Meet The Maker #12: Luke Andrew Cole

Meet The Maker #12: Luke Andrew Cole

Creative Man: Meet The Maker Series - Luke Andrew Cole

By Riley Burns, 11/11/2020

Luke Cole is a Brisbane based maker in his late thirties who has been a trade qualified jeweller for twenty years but his love for knifemaking began in his home town of Tamworth in northern nsw where he joined the local blacksmithing club while in high school.

Luke’s interest in knives began with looking at historical knives and looking through his father's antiques collection and those of friends. He made his first knives in the metal work department at school. Luke credits Lee Knives of Tamworth as an early inspiration.

Since then he’s been influenced by makers like Steve Fillicetti and J Doyle Knives whose work is clean and more traditional in style.

The time between Luke’s first knives at fourteen and his most recent at thirty nine involved a large gap but he’s now got four or five on the go. Luke’s most recent knife for the Knife in the Hat challenge included an inset diamond.

Luke is currently the treasurer of QMAC and the club organised a trip to South Africa last year for six weeks and some of the group did the pre ABS course at Heavin Forge while Luke attended an engraving workshop with Jan Hendrik Viljoen which was amazing. They visited Black Dragon Forge and Luke did a course with Henning Wilkinson and a folding knife course at Three Leg Dog Knives with Riaan Manser.

Luke identifies at a wood hoarder and he feels this has led to him being a hidden tang knife maker to keep the amazing timbers on display and also because he feels the style is more streamlined and aesthetically pleasing. Luke told me a story about buying a big piece of Australian Ebony with a large section of heartwood at the Maleny Wood faire for a bargain and still doesn’t quite believe his luck further evidence of his wood hoarding ways.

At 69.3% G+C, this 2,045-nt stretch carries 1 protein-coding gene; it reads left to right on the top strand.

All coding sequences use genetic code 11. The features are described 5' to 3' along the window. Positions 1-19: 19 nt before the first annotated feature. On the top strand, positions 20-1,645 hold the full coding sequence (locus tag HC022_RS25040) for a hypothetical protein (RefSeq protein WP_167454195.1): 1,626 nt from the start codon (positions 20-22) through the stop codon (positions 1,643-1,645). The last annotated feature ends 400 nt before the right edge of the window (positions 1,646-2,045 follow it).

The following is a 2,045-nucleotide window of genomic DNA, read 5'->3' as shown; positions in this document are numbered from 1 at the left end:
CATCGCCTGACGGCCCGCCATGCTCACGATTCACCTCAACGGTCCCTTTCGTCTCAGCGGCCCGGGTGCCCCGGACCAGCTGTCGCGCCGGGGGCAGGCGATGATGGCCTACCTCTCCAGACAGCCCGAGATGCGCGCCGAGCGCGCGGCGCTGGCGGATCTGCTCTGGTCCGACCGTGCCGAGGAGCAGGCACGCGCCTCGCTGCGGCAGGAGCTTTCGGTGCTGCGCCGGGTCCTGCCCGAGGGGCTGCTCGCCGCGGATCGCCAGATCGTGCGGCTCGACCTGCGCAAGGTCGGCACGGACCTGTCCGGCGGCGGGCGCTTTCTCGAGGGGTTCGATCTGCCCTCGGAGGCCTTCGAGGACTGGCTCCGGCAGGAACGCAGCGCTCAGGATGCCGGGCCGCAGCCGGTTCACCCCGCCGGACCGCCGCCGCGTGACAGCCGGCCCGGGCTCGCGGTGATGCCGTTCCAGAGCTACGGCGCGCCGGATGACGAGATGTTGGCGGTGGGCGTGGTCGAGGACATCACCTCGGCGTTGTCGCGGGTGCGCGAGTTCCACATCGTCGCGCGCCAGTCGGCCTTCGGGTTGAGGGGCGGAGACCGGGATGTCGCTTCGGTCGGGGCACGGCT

I wanted to make sure I asked him about his favourite timbers to work with given the above, he answered without hesitation; Arizona Desert Ironwood for it’s contrast and chatoyance, Curly Tassie Blackwood (and most blackwood) as it stabilises really well and dries well, Spalted Sassafras when stabilised properly, Banksias and Grevilias if not spalted and more exotically Chittum Burl which has the golden tones you sometimes see in Desert Ironwood but is rare see because they need to use dynamite to extract the root burl because it only grows in limestone.

Luke likes to pay attention to the fit and finish of the knife. He credits his jewelry background for such gems as “If something needs to be polished, it should actually be polished”.

Luke draws far more knives than he makes at this stage and mostly draws chefs knives and bowies or fighters like the ones he used to see in knives illustrated in particular a copy with Bob Loveless’s Deleware Maid on the cover.

Luke thinks his trade in jewelry has insulated him from the worst of the frustration in knifemaking as he’s become used to projects melting literally in front of him, he finds the most frustrating part of knifemaking and the most rewarding are two sides of the same coin when nothing fits together it’s awful when it fits perfectly it’s amazing!

Luke likes to work in both stainless and carbon steel each in their own application, Carbon steel is in his opinion easier to finish and clean up but the ease of maintenance on stainless steel knives is hard to argue with, RWL and 440C are particular favourites. He’s moving now into tool steels like W2.

Luke has set himself the challenge of making more folding knives in the future and refining his processes there, he hopes to do a class with another australian maker in the next few years.

Luke uses knifemaking as a relaxation from his job which is effectively full time making, he finds it’s different enough while using similar skills that you can get some out of making something.

Luke wants readers to take away these three pieces of advice;

  1. Do it the hard way, don’t go out and buy all the tools straight away, get a peice of simple steel and do it the long way.
  2. Buy a Disc Grinder, It’s the best thing ever.
  3. One of the best things you can learn is how to file flat properly, if you can file flat then your file work will improve dramatically.
12th Nov 2020 Riley Burns

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